For example, one team proposed a video installation on the ceiling of a student center as a mechanism for bringing people together and enhancing social interaction. After looking at their board, we challenged the team to unpack their assumptions about how a ceiling installation might enhance social interaction: if people were looking up, what would spur them to look at those around them? In their Zoom call with us, the team explained its rationale in a way that exposed and clarified the central idea of their project. In this case, being able to look at the team’s thinking on Milanote allowed us to ask a question that we might otherwise not have asked — and to push the team productively.

Welcoming students to a workspace in the product design course with a friendly GIF.
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A student team’s creative workspace showing their development of a ceiling installation and incorporation of faculty feedback. Credit: Team 7, Challenge 3, Harvard

When students use digital tools there can be a gap between a rough working document and one which is meant to be understandable by others. For example, before using Milanote many students edited and formatted their work in a Google Doc before sharing it with us. Because of Milanote’s visual interface, beyond adding a few directional arrows, students have to do very little to ensure that others are able to understand their documents.

“For example, we have a bunch of arrows here so that the teaching team can go in and see, this is what we thought connects to this” — Kate M., undergraduate

This way of using Milanote offers educators a new window into unfiltered student thinking. When presenting in class, students often edit themselves. In contrast, educators are able to see a student’s whole Milanote board at once, i.e., there is no divide between presented work and in-progress work, making it easier for us to better understand a student’s interests, goals, and process — and in response offer more meaningful guidance. This is especially important for creative projects, because students sometimes omit their most outrageous ideas, which can be some of their best.

A middle school student showing how he designed a robot, including materials he didn’t use. He also shows how he situates this project with respect to his other work based on how he nested this board within his workspace.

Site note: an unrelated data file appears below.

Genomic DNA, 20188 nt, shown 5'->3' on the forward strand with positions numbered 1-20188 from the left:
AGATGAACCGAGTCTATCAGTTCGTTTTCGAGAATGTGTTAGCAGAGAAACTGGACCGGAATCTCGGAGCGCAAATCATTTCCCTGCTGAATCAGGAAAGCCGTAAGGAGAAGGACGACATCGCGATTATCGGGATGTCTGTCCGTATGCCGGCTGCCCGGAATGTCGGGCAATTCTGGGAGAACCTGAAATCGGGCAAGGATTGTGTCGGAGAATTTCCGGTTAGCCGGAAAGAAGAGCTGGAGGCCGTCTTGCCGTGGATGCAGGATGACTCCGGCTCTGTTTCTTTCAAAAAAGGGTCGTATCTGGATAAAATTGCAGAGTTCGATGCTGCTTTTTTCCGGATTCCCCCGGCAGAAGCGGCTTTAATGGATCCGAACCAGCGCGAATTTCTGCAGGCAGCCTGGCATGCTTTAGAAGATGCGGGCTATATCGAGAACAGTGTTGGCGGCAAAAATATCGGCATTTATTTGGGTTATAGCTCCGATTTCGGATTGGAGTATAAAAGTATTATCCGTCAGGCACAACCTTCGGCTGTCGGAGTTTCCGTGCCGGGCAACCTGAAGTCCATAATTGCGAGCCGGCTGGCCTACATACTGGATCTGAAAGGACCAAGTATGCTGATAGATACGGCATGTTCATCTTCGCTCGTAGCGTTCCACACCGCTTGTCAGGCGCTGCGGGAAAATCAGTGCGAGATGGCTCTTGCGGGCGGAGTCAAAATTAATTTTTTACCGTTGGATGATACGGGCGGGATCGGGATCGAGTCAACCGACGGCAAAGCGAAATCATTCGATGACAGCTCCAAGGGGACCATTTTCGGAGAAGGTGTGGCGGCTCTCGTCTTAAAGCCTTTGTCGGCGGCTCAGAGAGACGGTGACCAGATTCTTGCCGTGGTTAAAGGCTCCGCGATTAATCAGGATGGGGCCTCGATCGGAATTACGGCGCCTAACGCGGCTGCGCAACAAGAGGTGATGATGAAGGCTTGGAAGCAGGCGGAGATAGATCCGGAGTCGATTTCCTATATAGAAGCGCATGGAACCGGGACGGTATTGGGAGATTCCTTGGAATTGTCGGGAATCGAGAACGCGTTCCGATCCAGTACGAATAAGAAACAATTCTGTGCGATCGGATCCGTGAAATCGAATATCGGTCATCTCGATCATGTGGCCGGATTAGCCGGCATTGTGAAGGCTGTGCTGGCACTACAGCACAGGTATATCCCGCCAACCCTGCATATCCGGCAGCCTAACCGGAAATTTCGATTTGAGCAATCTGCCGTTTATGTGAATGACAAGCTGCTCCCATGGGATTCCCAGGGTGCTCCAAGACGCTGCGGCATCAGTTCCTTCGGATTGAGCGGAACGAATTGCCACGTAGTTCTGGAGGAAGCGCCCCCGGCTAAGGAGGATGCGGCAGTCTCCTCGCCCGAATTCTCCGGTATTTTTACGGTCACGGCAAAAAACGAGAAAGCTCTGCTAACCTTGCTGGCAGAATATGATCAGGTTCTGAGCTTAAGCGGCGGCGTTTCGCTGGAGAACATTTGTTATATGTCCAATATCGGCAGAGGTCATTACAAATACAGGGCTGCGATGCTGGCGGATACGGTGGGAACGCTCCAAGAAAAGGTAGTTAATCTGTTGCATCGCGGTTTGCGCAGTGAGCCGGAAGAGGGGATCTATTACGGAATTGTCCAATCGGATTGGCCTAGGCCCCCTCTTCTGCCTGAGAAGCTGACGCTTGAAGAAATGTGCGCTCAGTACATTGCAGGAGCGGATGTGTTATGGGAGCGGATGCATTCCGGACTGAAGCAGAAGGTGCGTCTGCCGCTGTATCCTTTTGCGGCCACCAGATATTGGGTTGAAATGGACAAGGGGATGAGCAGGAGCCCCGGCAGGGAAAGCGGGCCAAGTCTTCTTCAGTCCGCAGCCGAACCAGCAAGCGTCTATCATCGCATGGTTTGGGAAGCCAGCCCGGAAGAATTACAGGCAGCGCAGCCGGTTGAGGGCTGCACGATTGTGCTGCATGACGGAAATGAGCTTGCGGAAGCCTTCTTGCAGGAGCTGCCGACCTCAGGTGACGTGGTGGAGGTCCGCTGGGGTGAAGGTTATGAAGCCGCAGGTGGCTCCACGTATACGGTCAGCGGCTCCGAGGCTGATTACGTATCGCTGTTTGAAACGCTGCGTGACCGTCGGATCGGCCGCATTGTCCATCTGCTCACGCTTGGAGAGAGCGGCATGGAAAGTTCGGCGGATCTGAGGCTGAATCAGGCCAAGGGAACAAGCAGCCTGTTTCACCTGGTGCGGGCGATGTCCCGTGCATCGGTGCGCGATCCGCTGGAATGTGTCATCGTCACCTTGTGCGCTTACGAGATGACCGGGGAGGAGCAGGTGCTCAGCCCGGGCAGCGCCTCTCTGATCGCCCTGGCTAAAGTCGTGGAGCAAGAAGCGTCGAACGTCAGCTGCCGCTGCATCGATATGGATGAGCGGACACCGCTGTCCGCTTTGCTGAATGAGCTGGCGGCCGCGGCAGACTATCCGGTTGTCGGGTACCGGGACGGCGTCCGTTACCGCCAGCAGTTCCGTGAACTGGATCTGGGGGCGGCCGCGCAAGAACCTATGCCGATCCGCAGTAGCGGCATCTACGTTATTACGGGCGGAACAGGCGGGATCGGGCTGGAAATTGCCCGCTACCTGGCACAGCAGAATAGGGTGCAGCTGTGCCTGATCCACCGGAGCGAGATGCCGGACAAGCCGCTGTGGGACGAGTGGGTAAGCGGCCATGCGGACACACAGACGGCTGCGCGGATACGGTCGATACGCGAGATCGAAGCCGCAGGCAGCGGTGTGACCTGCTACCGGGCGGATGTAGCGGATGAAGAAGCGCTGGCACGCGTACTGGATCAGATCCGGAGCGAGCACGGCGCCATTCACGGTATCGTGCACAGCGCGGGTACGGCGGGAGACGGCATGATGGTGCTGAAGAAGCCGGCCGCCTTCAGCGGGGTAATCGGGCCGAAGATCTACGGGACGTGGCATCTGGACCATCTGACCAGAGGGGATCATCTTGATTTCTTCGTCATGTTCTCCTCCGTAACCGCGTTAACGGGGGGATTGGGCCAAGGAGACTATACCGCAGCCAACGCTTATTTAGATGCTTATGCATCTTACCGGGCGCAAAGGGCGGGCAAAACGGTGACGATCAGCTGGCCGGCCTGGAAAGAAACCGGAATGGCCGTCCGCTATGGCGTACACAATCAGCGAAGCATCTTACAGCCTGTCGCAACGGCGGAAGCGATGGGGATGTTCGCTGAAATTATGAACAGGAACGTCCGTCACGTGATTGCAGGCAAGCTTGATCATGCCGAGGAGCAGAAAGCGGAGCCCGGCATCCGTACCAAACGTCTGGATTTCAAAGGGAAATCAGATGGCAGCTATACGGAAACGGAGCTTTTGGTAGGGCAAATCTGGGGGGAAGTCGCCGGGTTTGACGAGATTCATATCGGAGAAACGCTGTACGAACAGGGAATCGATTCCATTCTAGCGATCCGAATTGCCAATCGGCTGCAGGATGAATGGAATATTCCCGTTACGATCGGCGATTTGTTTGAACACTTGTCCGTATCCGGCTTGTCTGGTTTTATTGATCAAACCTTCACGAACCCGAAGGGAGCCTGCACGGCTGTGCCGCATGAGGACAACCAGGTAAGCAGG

Teaching Goal 2: Facilitating creativity in a virtual environment

We used Milanote to empower creative work for students who were new to design as well as for those who were more advanced. We took advantage of Milanote’s features to facilitate robust ways for organizing design research and encourage low-stakes ideation, parallel prototyping, and iteration.

Design research — interviews, literature review, benchmarking, and precedent research — is important for the creative process because it helps students see beyond their assumptions and dominant narratives. It can also serve as a starting point for ideation. We have found that diving deeply in design research stimulates more out-of-the-box, creative ideas. When students moved into Milanote, they could easily organize, share, and reflect on research by adding and organizing text, images, and links in two dimensional space. As one student explained, “it was cool having everything in one place. Satisfying being able to zoom out and see how the process unfolded” (Margaret S., undergraduate student).

Students described the new medium as making research more playful and fun, explaining that it feels “less like writing a report” and more “like showing an image on my phone and asking, what do you think of this?” (Nourhan S., graduate student).

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In this example, students consolidated design research, pasting links and including thumbnails to offer visual cues. They nested this board within their broader project to keep their work organized, offering faculty insight into how they arrived at certain design decisions. Credit: Team 1, Challenge 4, Harvard

Before we introduced Milanote, students primarily used Google Docs for developing ideas, even during in-person sessions. Most found Google Docs frustrating, as it was difficult to add images, develop multiple strands of thought (which would get lost in an “infinite scroll”), or to quickly generate and convey ideas. A number of students explained that they struggled to express their own ideas or understand the perspectives of others. As a result, some even felt that they couldn’t contribute meaningfully to design-based work: “I just don’t have anything to contribute because I’m just not there yet.”

“When I’m writing things out I especially tend to be very self-critical and I edit myself a lot… [Milanote] makes me edit myself less.” — Kate M., undergraduate